Peer support will feature in our Perinatal and Infant Mental Health Raising Awareness and Reducing Stigma Strategy and will be a key focus of the Perinatal and Infant Mental Health Equalities Working Group.
The report gave us the below recommendations, which are aligned with the actions within the plan.
1. Identify and Support Existing Good Practice
1.1 Where there are examples of good practice, with evidence of appropriate training and support for peer volunteers, these should be championed, supported and built upon.
1.2 A range of peer support models should be available, with improved access to services across geographical areas throughout Scotland.
1.3 Regional perinatal mental health networks with statutory and third sector services should be facilitated to share best practice and aid appropriate referrals.
2. Ensure Safety and Quality
2.1 Specialised approaches to recruitment, robust and ongoing training, appropriate and timely clinical supervision and support for ongoing good practice are essential elements in ensuring quality and safety.
Peer supporters need robust support systems and additional flexibility in their roles to enable them to maintain their own recovery and wellbeing.
Existing evidence based and quality assured resources should be utilised when creating peer support services to ensure high quality practice from the start.
All peer support services should have their own policy around safe-guarding peer support workers, volunteers and service users.
3. Prioritise Accessibility and Inclusivity
3.1 Peer support should be available in a variety of formats, for example, one-to-one, in-person, telephone and group support. This will ensure that the support meets the needs of a wide range of mothers/carers.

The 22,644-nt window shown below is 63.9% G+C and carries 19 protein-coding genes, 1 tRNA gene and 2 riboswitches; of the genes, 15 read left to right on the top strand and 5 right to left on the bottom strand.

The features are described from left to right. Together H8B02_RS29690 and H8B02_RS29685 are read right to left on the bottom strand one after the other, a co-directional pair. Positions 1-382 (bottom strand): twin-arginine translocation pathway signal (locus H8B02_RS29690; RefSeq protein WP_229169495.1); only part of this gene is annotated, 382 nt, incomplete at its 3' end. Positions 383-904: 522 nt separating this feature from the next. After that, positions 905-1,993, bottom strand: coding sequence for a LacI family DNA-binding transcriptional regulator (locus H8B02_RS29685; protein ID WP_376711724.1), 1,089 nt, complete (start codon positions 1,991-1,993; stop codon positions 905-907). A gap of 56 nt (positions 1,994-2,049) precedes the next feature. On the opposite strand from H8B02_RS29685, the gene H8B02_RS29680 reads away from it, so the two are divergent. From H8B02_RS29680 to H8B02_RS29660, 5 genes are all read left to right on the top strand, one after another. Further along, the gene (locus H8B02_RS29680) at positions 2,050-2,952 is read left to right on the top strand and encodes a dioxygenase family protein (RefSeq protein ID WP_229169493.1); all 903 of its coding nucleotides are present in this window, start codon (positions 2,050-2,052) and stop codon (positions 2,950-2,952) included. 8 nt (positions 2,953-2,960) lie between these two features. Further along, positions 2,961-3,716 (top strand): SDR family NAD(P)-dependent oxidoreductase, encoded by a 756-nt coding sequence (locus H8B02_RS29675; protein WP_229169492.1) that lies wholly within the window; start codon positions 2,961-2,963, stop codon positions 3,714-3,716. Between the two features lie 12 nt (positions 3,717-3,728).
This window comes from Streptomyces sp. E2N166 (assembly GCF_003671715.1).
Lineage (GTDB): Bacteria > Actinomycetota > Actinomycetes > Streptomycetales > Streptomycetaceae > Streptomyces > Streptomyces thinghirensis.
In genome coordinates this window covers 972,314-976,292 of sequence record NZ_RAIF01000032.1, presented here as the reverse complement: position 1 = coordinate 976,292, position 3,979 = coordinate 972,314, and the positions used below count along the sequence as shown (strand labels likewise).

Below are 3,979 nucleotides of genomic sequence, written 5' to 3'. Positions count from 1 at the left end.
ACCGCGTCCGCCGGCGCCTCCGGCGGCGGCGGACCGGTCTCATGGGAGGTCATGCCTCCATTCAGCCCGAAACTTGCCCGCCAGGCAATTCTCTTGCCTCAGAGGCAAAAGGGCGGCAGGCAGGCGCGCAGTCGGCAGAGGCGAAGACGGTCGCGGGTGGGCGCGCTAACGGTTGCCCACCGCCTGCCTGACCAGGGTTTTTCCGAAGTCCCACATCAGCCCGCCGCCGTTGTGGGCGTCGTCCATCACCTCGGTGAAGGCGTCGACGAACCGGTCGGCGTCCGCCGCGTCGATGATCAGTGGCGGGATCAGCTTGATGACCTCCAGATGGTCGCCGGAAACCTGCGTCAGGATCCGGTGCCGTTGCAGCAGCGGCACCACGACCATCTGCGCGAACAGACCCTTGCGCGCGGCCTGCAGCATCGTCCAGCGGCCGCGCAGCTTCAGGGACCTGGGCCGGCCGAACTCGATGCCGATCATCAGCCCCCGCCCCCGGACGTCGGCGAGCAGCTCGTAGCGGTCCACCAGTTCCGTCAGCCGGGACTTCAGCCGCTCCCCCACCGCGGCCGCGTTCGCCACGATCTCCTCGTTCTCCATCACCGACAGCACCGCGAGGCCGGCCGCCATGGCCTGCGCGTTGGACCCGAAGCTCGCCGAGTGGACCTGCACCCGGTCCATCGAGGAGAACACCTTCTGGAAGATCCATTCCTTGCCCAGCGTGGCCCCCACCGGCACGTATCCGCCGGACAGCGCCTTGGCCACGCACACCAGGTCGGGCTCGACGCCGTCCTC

3.2 Targeted peer support services should be designed to meet the particular needs of groups who are currently underserved by services, for example: Mothers/carers living in poverty, ethnic minority groups, geographically isolated communities, families affected by domestic abuse or substance abuse, parents who experience the loss of a baby, in addition to considering the impact of religious and cultural beliefs, disability, health problems and any other pertinent factors.
3.3 Specific peer support for men should be widely supported and become more widely available. This will help to ensure this underserved group have a range of peer support services in place to support them.
4. Respect the Unique Value of Peer Work
4.1 Peer support services should recognise and celebrate the benefits of peer experience and peer workers or peer volunteers should not replace clinical staff or be asked to do their work.
4.2 Peer support worker and volunteer roles should provide clear boundaries of the role for peers, the people they support and the wider team.
5. Integrate Robust Evaluation
5.1 Evaluation should be built into peer support services to ensure they are meeting needs of clients and peer supporters and providing safe, appropriate and effective services.
5.2 To build the evidence base for peer support, new services should measure their effectiveness using a validated measures, to reinforce a commitment to a robust evaluation.
Development of Action Plan
The Actions within this plan have been derived from the recommendations within the Peer Support in Perinatal Mental Health: Review of Evidence and Provision in Scotland paper. This has helped us to ensure that the actions we propose are based on evidence with a clear methodology and rationale. However, we cannot rely solely on the evidence when considering the delivery of the Action Plan. We need to understand which actions are most urgent, which may require longer term planning and which may need to be adapted as time progresses.
On 30 October 2020, the Scottish Government hosted a Roundtable Event with peer supporters and women with lived experience from around Scotland. Discussion and feedback from this event has helped to inform the progression of this action plan. The event was co-designed and Chaired by Maternal Mental Health Scotland’s Participation Officer.
A total of 64 stakeholders attended the launch event, including the Minister for Mental Health. 33 Third Sector organisations were represented and we received a total of 115 total comments during event, which has helped to co-produce this Action Plan.
The actions will be subject to the Scottish Budget and will be delivered over the course of the Programme Board.